We present a single-stage multiple-comparison procedure for comparing parameters of independent systems, where the parameters are not necessarily means or steady-state means. We assume that for each system, the parameter has an estimation process that satisfies a central limit theorem (CLT) and that we have a consistent variance-estimation process for the variance parameter appearing in the CLT. The procedure allows for unequal run lengths or sample sizes across systems, and also allows for unequal and unknown variance parameters across systems. The procedure is asymptotically valid as the run lengths or sample sizes of all system grow large. One setting the framework encompasses is comparing quantiles of independent populations. It also covers comparing means or other moments of independent populations, functions of means, and steady-state means of stochastic processes.

Indifference-zone Subset Selection Procedures: Using Sample Means to Improve Efficiency
E. Jack Chen (BASF Corportion)

Two-stage selection procedures have been widely studied and applied in determining the required sample size (i.e., the number of replications or batches) for selecting the best of k systems and for selecting a subset. The Enhanced Two-Stage Selection procedure is a heuristic two-stage selection procedure that takes into account not only the variance of samples, but also the difference of sample means when determining the sample sizes. This paper discusses the use of the same technique to select a subset of size m that contains at least c of the v best of k systems. Numerical experiments indicate that the proposed sample size allocation strategy is superior to other methods in the literature.

Wednesday 10:30:00 AM 12:00:00 PM
Recent Advances in Simulation Analysis

Chair: Jamie Wieland (Purdue University)

A Bayesian Approach to Analysis of Limit Standards
Roy R. Creasey (Longwood University) and K. Preston White (University of Virginia)

Limit standards are probabilistic requirements or benchmarks regarding the proportion of replications conforming or not conforming to a desired threshold. Sample proportions resulting from the analysis of replications are known to be beta distributed. As a result, standard constructs for defining a confidence interval on such a proportion, based on critical points from the normal or Student’s t distribution, are increasingly inaccurate as the mean sample proportion approaches the limits of 0 or 1. We consider the Bayesian relationship between the beta and binomial distributions as the foundation for a sequential methodology in the analysis of limit standards. The benefits of using the beta distribution methodology are variance reduction, and smaller sample size (when compared to other analysis methodologies).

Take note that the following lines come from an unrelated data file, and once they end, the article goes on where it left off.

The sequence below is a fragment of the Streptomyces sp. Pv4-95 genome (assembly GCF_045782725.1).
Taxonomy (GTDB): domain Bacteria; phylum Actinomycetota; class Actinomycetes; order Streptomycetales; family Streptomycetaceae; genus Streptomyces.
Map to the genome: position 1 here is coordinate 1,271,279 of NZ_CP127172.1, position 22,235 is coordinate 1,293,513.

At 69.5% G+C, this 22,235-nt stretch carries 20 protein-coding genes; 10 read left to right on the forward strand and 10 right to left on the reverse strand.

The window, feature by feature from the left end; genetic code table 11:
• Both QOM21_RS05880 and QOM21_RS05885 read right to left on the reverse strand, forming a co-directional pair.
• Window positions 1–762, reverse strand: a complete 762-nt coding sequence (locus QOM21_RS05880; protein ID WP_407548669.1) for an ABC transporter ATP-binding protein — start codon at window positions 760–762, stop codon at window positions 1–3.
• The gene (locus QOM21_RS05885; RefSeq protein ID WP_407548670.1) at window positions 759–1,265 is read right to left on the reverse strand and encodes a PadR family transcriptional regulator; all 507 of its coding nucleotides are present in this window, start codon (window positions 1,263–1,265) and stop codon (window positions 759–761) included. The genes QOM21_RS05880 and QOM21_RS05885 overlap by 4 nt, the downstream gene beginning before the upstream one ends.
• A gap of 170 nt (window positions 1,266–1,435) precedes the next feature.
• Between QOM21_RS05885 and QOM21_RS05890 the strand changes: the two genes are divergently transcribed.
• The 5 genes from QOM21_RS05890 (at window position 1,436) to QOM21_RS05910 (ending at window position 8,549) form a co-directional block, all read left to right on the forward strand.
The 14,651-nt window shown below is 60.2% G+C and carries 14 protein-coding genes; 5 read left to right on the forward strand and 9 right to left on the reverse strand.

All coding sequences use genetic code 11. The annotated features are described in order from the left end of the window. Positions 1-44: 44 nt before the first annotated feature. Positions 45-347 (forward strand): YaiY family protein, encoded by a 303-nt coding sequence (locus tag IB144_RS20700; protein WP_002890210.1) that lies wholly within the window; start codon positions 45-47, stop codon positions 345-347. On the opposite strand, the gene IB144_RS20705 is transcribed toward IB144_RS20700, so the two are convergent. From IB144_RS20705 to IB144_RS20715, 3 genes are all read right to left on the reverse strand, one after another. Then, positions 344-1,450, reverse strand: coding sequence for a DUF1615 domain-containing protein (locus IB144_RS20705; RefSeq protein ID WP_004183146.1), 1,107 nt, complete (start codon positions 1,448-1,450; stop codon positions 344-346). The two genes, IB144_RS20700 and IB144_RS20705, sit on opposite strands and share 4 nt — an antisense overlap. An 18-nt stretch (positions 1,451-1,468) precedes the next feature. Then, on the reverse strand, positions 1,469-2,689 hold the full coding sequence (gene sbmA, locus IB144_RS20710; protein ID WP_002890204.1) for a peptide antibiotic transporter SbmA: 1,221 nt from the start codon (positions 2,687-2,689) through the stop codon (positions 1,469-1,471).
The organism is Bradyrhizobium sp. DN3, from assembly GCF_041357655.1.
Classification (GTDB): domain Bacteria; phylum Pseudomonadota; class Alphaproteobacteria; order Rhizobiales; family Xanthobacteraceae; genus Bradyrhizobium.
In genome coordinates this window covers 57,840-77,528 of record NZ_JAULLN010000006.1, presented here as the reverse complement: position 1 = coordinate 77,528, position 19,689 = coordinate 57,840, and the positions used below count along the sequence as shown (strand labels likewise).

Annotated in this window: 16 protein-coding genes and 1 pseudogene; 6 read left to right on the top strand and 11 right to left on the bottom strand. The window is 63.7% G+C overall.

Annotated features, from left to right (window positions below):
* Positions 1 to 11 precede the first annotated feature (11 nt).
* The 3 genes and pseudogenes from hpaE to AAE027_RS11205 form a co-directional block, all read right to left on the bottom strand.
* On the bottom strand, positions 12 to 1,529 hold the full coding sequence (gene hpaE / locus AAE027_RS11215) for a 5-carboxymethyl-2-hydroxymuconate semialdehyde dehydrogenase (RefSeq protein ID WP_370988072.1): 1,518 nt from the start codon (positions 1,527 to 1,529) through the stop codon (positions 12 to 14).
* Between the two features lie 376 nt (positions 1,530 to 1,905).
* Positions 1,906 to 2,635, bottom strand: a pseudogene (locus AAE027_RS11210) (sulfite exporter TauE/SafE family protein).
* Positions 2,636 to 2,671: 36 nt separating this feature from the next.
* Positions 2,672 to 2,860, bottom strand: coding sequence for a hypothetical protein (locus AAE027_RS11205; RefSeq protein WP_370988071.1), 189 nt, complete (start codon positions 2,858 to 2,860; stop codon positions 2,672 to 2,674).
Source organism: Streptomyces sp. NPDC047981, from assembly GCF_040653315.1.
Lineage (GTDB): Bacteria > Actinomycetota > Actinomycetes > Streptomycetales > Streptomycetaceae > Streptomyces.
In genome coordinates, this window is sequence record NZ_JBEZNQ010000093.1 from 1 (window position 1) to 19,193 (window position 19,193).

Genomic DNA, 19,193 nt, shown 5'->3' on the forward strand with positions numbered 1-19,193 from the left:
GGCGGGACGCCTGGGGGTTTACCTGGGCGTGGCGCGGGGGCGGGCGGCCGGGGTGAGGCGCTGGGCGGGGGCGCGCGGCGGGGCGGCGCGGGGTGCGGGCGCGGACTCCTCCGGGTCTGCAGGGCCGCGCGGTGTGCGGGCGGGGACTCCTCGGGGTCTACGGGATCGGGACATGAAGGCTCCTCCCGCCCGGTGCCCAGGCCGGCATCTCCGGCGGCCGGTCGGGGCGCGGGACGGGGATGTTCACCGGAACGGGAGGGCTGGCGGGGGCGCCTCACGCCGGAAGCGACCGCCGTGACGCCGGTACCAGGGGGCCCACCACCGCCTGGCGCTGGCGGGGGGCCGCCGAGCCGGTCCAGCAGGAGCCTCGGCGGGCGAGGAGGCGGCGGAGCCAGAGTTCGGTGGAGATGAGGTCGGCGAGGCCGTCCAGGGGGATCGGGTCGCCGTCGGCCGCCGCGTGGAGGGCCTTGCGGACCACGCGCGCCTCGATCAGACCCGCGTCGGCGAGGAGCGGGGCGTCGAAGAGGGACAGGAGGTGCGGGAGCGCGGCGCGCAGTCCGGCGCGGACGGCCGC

Mathematical Programming-based Perturbation Analysis for GI/G/1 Queues
He Zhang and Wai Kin (Victor) Chan (Rensselaer Polytechnic Institute)

This paper addresses several issues of using the mathematical programming representations of discrete-event dynamic systems in perturbation analysis. In particular, linear programming techniques are used to perform Infinitesimal Perturbation Analysis (IPA) on GI/G/1 queues. A condition for unbiasedness is derived. For finite perturbation analysis (FPA), an upper bound is given for the error term of FPA.

Derivative Estimation with Known Control-variate Variances
Jamie R. Wieland and Bruce W. Schmeiser (Purdue University)

We investigate the conception that the sample variance of the control variate (CV) should be used for estimating the optimal linear CV weight, even when the CV variance is known. A mixed estimator, which uses an estimate of the correlation of the performance measure (Y) and the control (X) is evaluated. Results indicate that the mixed estimator has most potential benefit when no information on the correlation of X and Y is available, especially when sample sizes are small. This work is presented in terms of CV for familiarity, but its primary application is in derivative estimation. In this context, unlike CV, X and Y are not assumed to be correlated.